2. Reading Books.

Microsoft founder Bill Gates, celebrity TV show host Oprah Winfrey, SpaceX and Tesla CEO Elon Musk, Berkshire-Hathaway CEO Warren Buffet and several other extremely rich people of the world have one more thing in common: they are avid readers.

Bill Gates reads at least 50 books every year – an average of nearly four and a half books per month.

Elon Musk owes his success at SpaceX, the project to open space tourism to his love for books and the knowledge he gained from them about rocketry. Oprah Winfrey attributes her success to dozens of books, including some 70 top titles she read on her way to success while Warren Buffet spends about 80 percent of his day reading books.

3. Long-Term Financial Strategies.

A report by CNBC states, all wealthy people depend upon long-term financial strategies rather than short-term gains. They utilized their earnings and savings to invest in safe stocks that would assure gains in the long run rather than indulging in risky trading that can offer high returns.

Such financial planning and decisions ensured they do not lose money. Further, they invested money in their enterprises without the hope of immediate returns.

These wealthy people first focused on building a brand, offering value for people to identify with the brand. And later, popularize the brand through word-of-mouth publicity, which is more effective than traditional advertising.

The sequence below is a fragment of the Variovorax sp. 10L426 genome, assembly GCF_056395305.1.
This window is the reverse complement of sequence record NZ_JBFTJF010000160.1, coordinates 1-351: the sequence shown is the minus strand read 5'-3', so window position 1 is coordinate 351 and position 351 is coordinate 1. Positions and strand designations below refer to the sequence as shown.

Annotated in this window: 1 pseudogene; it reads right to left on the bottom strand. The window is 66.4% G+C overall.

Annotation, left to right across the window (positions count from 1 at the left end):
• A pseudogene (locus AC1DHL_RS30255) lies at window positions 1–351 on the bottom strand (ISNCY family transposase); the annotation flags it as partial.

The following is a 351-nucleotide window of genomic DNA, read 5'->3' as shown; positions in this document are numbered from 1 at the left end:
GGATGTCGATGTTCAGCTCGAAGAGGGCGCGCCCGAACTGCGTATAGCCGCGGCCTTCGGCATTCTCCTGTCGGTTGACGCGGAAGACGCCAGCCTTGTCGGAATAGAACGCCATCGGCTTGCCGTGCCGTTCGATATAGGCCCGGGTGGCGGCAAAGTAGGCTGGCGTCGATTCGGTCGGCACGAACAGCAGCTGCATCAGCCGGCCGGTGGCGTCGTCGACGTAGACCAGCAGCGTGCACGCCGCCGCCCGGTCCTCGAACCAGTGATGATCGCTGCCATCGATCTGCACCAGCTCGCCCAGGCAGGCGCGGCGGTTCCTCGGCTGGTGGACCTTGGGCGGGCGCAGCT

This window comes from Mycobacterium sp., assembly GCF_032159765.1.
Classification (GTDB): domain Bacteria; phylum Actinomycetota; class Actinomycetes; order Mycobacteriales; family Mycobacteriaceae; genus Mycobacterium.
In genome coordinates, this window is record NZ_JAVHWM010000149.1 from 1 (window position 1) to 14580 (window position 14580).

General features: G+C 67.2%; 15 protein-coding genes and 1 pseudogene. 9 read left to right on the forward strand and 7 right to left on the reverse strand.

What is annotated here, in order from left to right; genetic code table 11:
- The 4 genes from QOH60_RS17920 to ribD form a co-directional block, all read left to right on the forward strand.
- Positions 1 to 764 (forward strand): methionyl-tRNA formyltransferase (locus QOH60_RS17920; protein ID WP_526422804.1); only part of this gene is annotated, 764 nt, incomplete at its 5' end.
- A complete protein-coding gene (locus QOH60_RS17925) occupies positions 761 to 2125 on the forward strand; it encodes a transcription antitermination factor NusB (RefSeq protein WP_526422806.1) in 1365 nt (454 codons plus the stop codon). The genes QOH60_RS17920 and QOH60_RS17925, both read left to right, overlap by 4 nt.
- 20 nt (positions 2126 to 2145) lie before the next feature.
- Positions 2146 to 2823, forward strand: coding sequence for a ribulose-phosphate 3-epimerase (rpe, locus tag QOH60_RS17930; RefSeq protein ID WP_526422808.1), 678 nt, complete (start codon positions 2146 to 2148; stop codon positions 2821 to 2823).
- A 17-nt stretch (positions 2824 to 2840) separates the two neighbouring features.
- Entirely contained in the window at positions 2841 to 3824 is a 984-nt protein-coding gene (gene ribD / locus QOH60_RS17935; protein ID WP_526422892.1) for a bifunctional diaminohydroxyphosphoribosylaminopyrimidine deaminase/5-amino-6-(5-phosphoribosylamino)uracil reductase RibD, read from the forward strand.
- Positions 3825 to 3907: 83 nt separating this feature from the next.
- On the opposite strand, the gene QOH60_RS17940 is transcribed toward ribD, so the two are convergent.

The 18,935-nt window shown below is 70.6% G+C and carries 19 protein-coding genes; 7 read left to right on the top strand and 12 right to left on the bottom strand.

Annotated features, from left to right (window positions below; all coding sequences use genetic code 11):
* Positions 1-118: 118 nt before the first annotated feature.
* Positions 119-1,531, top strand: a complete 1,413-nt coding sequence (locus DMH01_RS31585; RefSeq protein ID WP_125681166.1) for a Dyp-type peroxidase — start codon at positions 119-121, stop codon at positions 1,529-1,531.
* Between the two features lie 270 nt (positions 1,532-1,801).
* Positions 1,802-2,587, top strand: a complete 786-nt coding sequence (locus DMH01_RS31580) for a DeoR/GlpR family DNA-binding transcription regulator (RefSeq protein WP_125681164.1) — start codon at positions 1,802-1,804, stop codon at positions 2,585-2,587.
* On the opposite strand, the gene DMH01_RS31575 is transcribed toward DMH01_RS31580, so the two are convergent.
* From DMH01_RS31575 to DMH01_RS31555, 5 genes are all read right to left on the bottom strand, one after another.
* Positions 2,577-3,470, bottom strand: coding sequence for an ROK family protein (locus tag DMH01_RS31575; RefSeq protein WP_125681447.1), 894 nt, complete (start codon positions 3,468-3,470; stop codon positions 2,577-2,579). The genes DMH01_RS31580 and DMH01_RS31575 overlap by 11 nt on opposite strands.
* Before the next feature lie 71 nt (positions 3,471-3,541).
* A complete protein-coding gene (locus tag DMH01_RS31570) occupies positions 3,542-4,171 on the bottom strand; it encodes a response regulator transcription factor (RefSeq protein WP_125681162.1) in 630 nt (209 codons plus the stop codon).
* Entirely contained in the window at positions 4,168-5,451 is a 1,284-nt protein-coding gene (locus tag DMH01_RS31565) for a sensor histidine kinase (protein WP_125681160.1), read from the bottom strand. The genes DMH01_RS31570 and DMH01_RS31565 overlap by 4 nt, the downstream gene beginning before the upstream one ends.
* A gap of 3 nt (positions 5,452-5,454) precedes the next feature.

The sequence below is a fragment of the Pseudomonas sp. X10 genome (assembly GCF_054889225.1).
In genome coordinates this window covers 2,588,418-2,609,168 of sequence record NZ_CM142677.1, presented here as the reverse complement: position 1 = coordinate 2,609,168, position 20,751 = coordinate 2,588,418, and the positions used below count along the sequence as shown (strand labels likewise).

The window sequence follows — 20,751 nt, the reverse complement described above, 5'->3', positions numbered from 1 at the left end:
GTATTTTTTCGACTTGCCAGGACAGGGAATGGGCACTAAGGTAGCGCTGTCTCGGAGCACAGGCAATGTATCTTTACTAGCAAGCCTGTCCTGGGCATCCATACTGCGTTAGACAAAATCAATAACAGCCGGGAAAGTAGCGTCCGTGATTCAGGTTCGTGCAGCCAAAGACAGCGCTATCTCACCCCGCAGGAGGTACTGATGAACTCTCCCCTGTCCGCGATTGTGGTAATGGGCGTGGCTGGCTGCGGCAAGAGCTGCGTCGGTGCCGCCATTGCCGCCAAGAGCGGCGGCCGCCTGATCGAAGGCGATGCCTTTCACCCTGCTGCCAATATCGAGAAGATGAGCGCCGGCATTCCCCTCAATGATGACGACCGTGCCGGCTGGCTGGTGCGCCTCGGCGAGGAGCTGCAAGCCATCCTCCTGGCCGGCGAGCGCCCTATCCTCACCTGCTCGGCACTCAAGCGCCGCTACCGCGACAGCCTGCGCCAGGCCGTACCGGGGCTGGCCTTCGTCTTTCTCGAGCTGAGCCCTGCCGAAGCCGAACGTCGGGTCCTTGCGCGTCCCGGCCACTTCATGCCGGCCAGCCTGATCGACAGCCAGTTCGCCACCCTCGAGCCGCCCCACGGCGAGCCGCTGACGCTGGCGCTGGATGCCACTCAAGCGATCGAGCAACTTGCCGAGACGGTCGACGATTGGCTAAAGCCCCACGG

4. Never Say Die.

Yet another common character trait shared by the world’s richest people is, they are not quitters.

Like every other human on Earth, these wealthy folks also witnessed ups and downs in life. Some of these were so overwhelming most ordinary people would have called it quits and gone in search of easier ventures.

Brian Chesky, Joe Gebbia and Nathan Bleckharczyk, founders of Airbnb, the world’s largest hotels and accommodations aggregator were plagued with financial problems.


Heavily encumbered with debts, bankruptcy was staring at these entrepreneurs in the very eye. Yet, they did not budge. They innovated their service that made Airbnb the world leader in its field today.

Another excellent example is Colonel Harland Sanders, whose recipe for fried chicken was rejected as many as 1,009 times before it was accepted. Col. Sanders is the founder of global chain Kentucky Fried Chicken or KFC.

5. Accepting Criticism.

Most people flee from criticism of any sort. Rather than learning from negative comments arising out of their behavior or work, they take umbrage rather quickly. Yet, they do not bother to amend their behavior or work pattern.

All wealthy people, however, are different. They are willing to be criticized for introducing new ideas or thoughts.

Jeff Bezos, founder of Amazon, rightly says that those who will try and do something new must be willing to draw criticism.

Steve Jobs, founder, Apple, Inc. puts it in even stronger words: “If you want to make everyone happy, do not become a leader; sell ice cream instead.”

The success of Amazon and Apple proves their founders were right when it came to accepting criticism.

6. Out of The Box Thinking.